House Democratic leaders, responding to the growing national uproar over the collapse of the savings and loan industry, yesterday urged creation of a national commission to probe the thrift crisis and recommend ways to improve regulation of financial industries.

The proposed 12-member commission is part of a package of savings and loan related measures that will be included in an omnibus crime bill that House Speaker Thomas S. Foley (D-Wash.) said would go before the full House next week.

In addition to setting up the bipartisan commission, the legislation would beef up funding for criminal prosecutions of savings and loan fraud, stiffen criminal penalties for concealing an S&L's assets and make it easier for federal authorities to use civil proceedings to recover the assets of S&L operators.

"This package tells those who would hide their ill-gotten gains that the federal government will now have the power to ensure that the public's funds are protected before theirs," said Rep. Charles E. Schumer (D-N.Y.), the principal sponsor of the legislation.

"We will enact all the measures the Bush administration has asked for," said Foley. "And to bring these S&L criminals to justice, we want to go further and enact provisions that seek to prevent anyone from obstructing the investigators."

House action on the S&L legislation comes as both Democrats and Republicans are furiously scrambling for political advantage on an issue that is likely to become a dominant factror in this year's congressional elections. Introduction of the legislative package also reflected the desires of some Democratic leaders in the House to tone down a recent flurry of finger-pointing rhetoric in favor of a substantive legislative approach that they can contrast with what they describe as the Bush administration's halting efforts to cope with the crisis.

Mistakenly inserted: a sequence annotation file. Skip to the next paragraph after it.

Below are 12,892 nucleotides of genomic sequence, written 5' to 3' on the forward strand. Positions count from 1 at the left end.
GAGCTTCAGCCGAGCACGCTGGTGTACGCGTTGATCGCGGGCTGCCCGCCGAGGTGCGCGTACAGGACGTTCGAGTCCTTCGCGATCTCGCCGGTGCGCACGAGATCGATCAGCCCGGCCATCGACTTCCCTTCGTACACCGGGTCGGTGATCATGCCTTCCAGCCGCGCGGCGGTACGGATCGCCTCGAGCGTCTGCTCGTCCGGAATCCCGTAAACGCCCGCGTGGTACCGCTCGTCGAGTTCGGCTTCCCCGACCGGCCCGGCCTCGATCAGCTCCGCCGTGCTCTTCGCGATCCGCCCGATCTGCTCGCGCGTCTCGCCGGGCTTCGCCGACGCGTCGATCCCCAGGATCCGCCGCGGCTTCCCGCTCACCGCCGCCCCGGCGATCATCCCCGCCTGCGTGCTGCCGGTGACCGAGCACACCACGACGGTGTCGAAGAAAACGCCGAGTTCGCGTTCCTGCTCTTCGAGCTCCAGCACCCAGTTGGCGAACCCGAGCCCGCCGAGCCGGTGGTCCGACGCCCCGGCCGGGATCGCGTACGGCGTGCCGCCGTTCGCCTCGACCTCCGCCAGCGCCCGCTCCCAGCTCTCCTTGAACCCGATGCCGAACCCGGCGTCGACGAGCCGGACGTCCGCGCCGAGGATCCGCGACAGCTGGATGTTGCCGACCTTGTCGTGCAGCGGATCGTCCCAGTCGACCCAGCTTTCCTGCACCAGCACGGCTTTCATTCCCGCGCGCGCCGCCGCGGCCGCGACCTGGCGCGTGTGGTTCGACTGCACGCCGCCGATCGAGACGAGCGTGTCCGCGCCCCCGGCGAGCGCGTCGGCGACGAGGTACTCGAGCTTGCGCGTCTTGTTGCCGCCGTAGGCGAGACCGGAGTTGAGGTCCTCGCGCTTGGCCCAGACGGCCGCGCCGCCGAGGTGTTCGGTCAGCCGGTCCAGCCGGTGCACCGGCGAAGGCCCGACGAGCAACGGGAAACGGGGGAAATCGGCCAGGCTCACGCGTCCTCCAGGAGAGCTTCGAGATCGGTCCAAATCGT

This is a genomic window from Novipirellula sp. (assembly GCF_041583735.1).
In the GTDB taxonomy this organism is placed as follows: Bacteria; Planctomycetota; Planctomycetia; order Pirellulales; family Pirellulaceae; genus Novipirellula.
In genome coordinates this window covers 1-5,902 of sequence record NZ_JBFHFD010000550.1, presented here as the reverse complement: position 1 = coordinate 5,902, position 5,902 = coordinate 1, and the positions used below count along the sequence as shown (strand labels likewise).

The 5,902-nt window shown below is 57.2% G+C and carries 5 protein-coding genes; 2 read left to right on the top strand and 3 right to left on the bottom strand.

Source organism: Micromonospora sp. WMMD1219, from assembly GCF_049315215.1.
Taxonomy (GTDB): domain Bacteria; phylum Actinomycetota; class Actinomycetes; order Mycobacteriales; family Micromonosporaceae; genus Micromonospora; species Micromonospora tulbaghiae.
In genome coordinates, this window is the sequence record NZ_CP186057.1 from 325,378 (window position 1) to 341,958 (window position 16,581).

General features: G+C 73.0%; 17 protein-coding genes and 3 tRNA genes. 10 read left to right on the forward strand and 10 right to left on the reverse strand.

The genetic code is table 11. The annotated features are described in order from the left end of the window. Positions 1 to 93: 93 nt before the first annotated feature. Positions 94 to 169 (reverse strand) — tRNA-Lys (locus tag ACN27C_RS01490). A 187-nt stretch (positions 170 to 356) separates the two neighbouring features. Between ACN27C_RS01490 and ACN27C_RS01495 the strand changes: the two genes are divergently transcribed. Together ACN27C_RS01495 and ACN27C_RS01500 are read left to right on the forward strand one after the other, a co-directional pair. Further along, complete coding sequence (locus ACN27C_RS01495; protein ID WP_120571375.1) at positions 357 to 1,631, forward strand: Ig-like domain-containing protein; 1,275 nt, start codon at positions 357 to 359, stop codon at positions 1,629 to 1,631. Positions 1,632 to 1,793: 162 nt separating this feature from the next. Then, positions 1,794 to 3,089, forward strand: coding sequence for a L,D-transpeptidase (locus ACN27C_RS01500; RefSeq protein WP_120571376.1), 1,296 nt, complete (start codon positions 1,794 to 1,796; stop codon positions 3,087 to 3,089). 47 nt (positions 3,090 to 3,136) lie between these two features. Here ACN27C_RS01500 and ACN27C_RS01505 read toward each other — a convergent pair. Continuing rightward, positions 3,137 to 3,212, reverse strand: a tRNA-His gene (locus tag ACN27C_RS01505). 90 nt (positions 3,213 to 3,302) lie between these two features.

Unlike the Senate, which recently passed legislation that includes life sentences for those convicted of S&L fraud, the House measure would leave intact the current maximum 30-year sentence. But it would create new federal offenses for concealing assets from a conservator and for obstructing a federal bank examination.

The legislation would also stop thrift operators from evading restitution to depositors by declaring bankruptcy and prevent S&L officials from receiving "golden parachutes" when they leave a financial institution.

The proposed 12-member commission -- four members would be appointed by the president and four each by the Democratic-controlled House and Senate -- would have a year to investigate the causes of the savings and loan crisis and ways to prevent a similar scandal in the future.

"We are sending a clear signal to the perpetrators and the public," said House Majority Leader Richard A. Gephardt (D-Mo.). "The S&L crisis must be attacked head-on."